# Tag Info

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Suppose an inductor is connected to a source and then the source is disconnected. The inductor will have energy stored in the form of magnetic field. But there is no way/path to discharge this energy? Short answer: It will find a way/path to discharge this energy. Longer answer: Let's have this simple electric circuit consisting of a battery (...

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It looks like an induction coil with the make and break device at the bottom and a switch right at the bottom. If you connect it up to an accumulator, be very, very careful as the output between the two balls, when separate, could be lethal. Also the electrical insulation elsewhere may be poor and you might get a shock just by touching the switch. Use ...

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It depends. You cannot disconnect an ideal inductor from an ideal voltage source with an ideal switch. These ideal things will break your calculations and you will get an infinite voltage on disconnect. A real inductor has its coil resistance, a capacitance between coils and an insulation between coils that has some great, but pretty much nonlinear ...

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In plain English, it is just Lenz’s law : Lenz's law, named after the physicist Emil Lenz who formulated it in 1834, states that the direction of the electric current which is induced in a conductor by a changing magnetic field is such that the magnetic field created by the induced current opposes changes in the initial magnetic field. It is the basic ...

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The physics you are looking for is electromagnetic induction (https://en.wikipedia.org/wiki/Electromagnetic_induction#Electrical_generator) When you move a permanent magnet relative to a conductor (the copper wire), the magnetic field of the magnet influences the electrons in the copper, creating a current. Really, the energy that you put in to the system by ...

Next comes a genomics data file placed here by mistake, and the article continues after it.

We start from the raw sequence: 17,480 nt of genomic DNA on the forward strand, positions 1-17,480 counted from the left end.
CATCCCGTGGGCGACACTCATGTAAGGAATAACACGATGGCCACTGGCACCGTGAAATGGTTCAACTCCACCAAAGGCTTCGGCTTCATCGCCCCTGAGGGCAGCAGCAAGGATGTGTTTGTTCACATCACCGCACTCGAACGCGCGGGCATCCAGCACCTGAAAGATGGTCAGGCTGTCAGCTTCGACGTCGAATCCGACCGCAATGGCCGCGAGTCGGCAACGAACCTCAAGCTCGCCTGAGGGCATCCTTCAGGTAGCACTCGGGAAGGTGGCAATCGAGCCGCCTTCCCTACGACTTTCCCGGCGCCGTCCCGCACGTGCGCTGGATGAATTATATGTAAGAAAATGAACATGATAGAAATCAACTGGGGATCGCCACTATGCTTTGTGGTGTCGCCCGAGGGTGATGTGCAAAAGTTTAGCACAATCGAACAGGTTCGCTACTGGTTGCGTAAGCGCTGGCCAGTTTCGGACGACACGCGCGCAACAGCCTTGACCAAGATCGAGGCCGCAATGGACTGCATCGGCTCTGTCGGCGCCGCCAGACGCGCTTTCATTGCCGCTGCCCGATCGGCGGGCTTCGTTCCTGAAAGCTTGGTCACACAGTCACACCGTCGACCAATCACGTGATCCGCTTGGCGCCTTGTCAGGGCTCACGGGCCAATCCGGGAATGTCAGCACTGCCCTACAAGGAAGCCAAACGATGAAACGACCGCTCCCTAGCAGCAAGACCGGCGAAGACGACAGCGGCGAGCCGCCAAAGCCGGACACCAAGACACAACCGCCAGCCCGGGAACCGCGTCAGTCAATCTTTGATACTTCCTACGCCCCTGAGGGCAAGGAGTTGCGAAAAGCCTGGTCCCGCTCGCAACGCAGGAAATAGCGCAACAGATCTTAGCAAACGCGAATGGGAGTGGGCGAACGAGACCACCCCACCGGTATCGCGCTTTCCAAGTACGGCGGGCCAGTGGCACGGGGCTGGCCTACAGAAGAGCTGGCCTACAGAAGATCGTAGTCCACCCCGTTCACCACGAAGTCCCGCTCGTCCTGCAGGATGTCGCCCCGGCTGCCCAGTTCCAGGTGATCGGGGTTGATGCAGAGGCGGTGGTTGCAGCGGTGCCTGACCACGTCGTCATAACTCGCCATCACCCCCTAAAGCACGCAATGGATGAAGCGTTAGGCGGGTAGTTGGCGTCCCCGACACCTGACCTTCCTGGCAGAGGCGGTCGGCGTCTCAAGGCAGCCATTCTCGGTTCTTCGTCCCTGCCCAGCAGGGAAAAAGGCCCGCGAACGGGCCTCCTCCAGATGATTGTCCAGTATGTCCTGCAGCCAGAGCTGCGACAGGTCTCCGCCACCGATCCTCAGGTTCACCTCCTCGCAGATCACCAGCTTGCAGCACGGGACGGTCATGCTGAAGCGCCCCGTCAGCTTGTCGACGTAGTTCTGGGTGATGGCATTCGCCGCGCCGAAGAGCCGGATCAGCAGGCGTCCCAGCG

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The fan motor provides a torque $\tau$ which has to accelerate $\alpha$ the fan blades whose moment of inertia is $I$: $$\tau=I\alpha$$ Given how long it takes for the fan blades to stop the frictional torques must be fairly low and so the torque applied by the motor to keep them going must also be low. With the relatively small torque rating, even if the ...

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The minus sign is what makes Maxwell's equations obey causality, so it's a good thing it's there! To see this, you can write out the source-free Maxwell's equations with the sign of $\nabla \times \mathbf{E}$ reversed in Ampère's Law. If you then to follow the standard construction to extract the wave equation from Maxwell's equations, you would obtain ...

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The definition of magnetic flux is $$\Phi = \int_S d\vec{A}\cdot\vec{B},$$ where the integral is not over a closed surface in general. Gauss' Law requires that the integral is over a closed surface, and so there is no contradiction. In particular, look at any basic discussion of Faraday's Law. They always look at simple loops or coils of wire. There are ...